What is the Difference Between a Slip and a Relapse?

There is a Difference Between a Slip and a Relapse

The Difference Between a Slip and a Relapse: Are They the Same or Not?

Are you wondering about the difference between a slip and a relapse? Although many people consider them the same thing, there is definitely a difference. A relapse involves abandoning sobriety and returning to a pretreatment lifestyle of drinking and drugging. A slip, on the other hand, means the substance abuser resumes drinking or drugging for a short period of time, typically a few hours or a day, and then returns to treatment and/or resumes a sober lifestyle.

Slips tend to occur due to momentary lapses in judgment when the addict or alcoholic is stressed out and caught unaware. Relapses are often premeditated events that follow a downward spiral in recovery, spirituality, emotions and/or thinking. In many cases those closest to the substance abuser can see a relapse coming before the addict does.

Do Most Recovering Substance Abusers Slip or Relapse?

After a period of sobriety, it’s not uncommon for recovering substance abusers to slip or relapse. Although there are some addicts and alcoholics who complete treatment and remain clean and sober for life, it’s more common for a recovering person to have at least one slip or relapse at some point in their recovery.

This might happen numerous times, where the recovering person “goes back out” and then resumes a sober lifestyle. Research indicates that most slips or relapses occur during the first three months of recovery, and that up to 95 percent of those who complete a drug and alcohol treatment program experience at least one slip or relapse during the five years following treatment.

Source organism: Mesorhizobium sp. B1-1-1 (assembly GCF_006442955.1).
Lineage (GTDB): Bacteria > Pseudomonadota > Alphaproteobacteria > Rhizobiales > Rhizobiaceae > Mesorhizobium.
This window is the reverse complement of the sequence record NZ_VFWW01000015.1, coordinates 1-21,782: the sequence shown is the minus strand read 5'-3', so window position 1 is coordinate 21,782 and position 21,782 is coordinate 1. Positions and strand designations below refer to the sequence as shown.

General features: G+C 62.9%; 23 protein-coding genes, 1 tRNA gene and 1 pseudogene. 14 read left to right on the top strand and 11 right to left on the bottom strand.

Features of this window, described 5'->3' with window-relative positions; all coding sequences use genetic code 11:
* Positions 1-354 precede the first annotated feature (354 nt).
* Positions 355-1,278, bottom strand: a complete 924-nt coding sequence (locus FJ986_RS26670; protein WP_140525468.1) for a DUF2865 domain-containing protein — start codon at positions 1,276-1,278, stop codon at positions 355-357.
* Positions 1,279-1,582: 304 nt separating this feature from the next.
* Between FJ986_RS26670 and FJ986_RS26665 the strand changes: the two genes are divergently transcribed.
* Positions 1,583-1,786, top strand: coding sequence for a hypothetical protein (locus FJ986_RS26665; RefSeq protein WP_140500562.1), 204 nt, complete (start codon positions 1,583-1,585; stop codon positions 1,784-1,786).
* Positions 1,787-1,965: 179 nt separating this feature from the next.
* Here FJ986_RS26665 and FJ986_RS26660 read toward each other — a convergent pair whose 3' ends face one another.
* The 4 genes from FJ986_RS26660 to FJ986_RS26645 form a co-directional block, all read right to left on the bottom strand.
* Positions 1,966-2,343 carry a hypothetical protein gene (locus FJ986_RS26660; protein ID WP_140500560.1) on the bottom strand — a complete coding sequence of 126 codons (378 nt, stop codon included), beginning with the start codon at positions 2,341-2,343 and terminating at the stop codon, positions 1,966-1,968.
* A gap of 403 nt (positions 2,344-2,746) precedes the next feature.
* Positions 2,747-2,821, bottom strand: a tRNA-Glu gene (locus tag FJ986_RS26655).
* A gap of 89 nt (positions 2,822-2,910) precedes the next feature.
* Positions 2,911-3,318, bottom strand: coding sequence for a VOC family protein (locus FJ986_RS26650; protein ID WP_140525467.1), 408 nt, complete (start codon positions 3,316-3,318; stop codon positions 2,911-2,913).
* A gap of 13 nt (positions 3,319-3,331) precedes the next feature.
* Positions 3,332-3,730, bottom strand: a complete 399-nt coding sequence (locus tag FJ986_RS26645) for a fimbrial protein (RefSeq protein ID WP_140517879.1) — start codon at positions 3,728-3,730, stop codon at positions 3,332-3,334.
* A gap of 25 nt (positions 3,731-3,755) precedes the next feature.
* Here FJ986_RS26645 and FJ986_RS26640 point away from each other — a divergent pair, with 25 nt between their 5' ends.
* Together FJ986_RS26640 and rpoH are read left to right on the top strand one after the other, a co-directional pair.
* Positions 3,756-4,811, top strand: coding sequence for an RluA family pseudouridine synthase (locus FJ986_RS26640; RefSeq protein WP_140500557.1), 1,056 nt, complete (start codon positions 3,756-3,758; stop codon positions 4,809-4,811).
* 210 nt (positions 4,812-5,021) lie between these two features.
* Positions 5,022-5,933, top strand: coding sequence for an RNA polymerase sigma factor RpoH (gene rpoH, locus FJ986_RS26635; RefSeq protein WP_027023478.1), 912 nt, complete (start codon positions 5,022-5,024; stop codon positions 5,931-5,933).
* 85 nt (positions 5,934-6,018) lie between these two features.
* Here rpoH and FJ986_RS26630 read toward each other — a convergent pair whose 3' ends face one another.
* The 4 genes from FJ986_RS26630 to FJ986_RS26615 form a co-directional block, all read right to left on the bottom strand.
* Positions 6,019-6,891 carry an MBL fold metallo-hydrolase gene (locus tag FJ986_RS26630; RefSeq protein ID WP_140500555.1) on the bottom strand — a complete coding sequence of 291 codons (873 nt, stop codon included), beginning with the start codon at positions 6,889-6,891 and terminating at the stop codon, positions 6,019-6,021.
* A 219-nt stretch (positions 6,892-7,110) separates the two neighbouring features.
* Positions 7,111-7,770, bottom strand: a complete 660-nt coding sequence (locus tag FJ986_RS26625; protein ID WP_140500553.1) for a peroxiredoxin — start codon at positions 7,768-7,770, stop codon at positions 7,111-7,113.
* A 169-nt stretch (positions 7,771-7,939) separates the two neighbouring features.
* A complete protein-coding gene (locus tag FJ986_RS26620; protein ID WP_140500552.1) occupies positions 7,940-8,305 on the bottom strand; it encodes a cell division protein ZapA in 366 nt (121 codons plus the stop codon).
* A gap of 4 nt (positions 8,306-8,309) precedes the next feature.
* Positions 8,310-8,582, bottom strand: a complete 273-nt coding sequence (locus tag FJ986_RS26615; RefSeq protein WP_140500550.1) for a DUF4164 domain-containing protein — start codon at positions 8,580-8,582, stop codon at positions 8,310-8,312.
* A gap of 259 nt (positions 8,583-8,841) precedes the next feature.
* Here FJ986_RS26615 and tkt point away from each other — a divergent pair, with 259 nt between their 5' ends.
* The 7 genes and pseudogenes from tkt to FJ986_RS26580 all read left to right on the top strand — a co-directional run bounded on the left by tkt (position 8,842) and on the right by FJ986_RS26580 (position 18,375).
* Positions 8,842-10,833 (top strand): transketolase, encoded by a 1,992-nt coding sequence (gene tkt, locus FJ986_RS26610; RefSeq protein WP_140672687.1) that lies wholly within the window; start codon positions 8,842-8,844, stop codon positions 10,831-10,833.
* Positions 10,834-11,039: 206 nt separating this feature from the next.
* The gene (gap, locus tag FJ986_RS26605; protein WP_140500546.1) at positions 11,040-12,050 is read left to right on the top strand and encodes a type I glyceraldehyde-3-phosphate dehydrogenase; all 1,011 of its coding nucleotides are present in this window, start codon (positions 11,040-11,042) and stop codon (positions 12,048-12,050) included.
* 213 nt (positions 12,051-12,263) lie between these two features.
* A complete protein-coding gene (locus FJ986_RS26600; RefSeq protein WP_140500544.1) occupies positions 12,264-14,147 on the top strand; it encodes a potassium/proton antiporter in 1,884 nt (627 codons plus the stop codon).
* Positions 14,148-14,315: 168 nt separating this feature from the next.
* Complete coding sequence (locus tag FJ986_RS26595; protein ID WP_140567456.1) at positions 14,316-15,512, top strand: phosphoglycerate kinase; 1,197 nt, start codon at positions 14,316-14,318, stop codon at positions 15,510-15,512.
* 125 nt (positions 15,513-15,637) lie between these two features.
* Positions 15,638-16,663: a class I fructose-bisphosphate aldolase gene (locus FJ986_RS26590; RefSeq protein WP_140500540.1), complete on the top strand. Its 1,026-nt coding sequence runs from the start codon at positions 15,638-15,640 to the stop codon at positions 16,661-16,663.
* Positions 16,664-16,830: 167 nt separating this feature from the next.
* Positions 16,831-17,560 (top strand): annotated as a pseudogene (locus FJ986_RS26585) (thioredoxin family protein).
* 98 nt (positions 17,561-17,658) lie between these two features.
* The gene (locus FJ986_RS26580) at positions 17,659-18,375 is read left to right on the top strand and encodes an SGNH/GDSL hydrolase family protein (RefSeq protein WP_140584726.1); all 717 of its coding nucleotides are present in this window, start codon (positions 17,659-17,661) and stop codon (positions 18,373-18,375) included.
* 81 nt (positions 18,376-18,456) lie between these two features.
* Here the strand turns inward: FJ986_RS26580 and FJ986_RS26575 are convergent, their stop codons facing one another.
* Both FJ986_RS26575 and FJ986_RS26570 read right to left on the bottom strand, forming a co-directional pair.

What Happens When A Substance Abuser Has a Slip or Relapse?

One of two things usually follow a relapse or a slip. In the best case scenario, the addict or alcoholic understands that they have made a poor choice and quickly contacts a sponsor, a counselor, or a treatment aftercare program to get help. They might even reenter treatment.

The worst case scenario is when the substance abuser tells no one about the slip, has no desire to resume a sober lifestyle and is not willing to get help. A common mistake addicts make after a slip is to continue drinking and using because, since they have already had a slip, they might as well drink or drug for a few weeks and have some fun before going back to sobriety. For some, a few weeks turns into a few years, while others never make it back at all.

What Separates Those Who Resume Sobriety From Those Who Don’t?

Recovering substance abusers who slip have a better chance to recover than those who relapse. Those who slip are able to get back on track quickly and understand that a slip is nothing to feel guilty or ashamed about. On the other hand, those who relapse are often overcome with negative feelings about themselves. They may decide that recovery does not work and that they are hopeless cases.

Those who slip and quickly return to sobriety are usually willing to see the slip as a learning experience, a mistake they can learn from. Although it’s embarrassing to admit to a slip, admitting it is the key to overcoming it. Feelings of failure and unworthiness can be overpowering, but it’s always better to face these feelings and ask for help than to run from the feelings and continue the downward spiral that defines a life of active alcoholism and drug addiction. In the end, the difference between a slip and a relapse is that those who slip get back up, while those who relapse may stay down.

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